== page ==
Property in land and property in slaves were the engines that drove Virginia society from its earliest days, giving Jefferson and those in his class wealth, independence, and liberty — their sense of identity. It was the dividing line between those who could participate in republican society by voting and those who could not, between those who were respectable and those who were not.
Son of John and Abigail Adams, diplomat, senator, sixth President, congressman; 1767—1848.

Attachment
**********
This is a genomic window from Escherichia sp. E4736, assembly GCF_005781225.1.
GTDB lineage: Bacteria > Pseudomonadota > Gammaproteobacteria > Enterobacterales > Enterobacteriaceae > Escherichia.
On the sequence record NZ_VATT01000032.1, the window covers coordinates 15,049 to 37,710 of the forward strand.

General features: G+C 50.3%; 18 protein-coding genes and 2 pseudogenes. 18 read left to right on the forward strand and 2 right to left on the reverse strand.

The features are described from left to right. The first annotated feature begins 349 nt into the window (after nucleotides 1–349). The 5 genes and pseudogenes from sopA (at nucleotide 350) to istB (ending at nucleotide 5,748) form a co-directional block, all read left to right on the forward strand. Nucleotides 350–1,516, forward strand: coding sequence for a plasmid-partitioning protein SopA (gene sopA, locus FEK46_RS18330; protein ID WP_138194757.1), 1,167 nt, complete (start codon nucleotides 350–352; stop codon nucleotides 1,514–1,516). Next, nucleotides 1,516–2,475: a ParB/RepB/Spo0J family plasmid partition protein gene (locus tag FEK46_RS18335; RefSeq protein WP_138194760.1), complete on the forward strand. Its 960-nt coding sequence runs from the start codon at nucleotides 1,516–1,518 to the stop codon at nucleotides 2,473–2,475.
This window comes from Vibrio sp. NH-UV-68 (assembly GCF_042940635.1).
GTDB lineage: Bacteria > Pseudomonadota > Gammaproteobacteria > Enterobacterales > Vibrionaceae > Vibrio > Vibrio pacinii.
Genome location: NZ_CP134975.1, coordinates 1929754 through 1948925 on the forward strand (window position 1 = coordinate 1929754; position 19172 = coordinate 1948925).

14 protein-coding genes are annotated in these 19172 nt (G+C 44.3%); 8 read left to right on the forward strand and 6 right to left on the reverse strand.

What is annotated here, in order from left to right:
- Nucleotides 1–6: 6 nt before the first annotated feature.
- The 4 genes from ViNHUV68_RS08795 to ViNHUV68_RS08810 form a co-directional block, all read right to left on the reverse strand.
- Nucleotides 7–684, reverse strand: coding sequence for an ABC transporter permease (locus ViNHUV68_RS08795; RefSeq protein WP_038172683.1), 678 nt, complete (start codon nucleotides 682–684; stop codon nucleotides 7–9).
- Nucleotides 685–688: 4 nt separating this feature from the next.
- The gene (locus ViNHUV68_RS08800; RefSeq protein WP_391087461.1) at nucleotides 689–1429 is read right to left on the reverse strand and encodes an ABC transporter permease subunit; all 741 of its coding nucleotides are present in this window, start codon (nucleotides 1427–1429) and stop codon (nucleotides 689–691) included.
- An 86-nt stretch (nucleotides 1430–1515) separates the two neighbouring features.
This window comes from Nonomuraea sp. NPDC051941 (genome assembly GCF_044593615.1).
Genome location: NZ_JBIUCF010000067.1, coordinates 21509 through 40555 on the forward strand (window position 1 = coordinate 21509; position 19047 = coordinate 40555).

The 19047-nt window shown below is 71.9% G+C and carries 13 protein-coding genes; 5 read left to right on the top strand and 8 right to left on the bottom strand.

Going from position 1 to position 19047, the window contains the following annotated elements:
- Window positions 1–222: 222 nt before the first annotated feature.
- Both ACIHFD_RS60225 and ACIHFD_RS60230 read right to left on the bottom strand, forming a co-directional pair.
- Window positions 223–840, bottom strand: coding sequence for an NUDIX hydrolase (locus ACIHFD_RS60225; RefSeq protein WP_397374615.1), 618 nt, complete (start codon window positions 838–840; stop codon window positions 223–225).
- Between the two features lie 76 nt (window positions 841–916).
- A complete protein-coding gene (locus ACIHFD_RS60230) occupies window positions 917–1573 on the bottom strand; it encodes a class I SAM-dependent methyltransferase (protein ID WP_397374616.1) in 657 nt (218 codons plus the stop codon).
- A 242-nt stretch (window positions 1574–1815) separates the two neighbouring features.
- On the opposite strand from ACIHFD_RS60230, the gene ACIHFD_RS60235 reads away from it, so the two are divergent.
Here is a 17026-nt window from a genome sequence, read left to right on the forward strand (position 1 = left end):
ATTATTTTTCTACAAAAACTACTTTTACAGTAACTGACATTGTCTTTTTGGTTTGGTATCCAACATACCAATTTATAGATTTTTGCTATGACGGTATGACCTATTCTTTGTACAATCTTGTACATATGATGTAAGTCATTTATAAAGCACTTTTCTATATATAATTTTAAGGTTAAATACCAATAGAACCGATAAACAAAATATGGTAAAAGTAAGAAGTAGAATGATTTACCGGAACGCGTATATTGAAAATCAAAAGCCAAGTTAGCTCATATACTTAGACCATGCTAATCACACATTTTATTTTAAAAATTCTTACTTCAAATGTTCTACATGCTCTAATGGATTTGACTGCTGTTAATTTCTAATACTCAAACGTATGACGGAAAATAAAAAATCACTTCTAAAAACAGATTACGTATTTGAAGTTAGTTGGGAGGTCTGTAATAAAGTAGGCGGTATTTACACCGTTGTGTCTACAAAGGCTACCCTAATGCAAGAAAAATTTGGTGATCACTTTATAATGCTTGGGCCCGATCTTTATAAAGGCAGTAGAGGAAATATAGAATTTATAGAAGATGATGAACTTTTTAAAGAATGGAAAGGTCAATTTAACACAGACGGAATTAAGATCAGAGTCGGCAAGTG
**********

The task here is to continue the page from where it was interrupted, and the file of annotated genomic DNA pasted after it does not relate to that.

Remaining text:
Financier, Continental congressman, U.S. senator; 1741/42—1804.
Virginia revolutionary, signer of the Declaration of Independence, senator; 1732—94.
Soldier, lawyer, Virginia governor, diplomat, Secretary of State, Secretary of War, fifth President; 1758—1831.
Signer of the Declaration of Independence, “Financier of the Revolution”; 1734—1806.
Soldier, delegate to the Constitutional Convention, congressman, South Carolina governor, senator; 1757—1824.
Lawyer, signer of the Declaration of Independence, senator for Delaware; 1733—98.
Continental Army general, senator for New York; 1733—1804.
Lawyer and politician from Connecticut; signer of the Declaration of Independence; 1721—93.
"Most Blessed of the Patriarchs" (2016)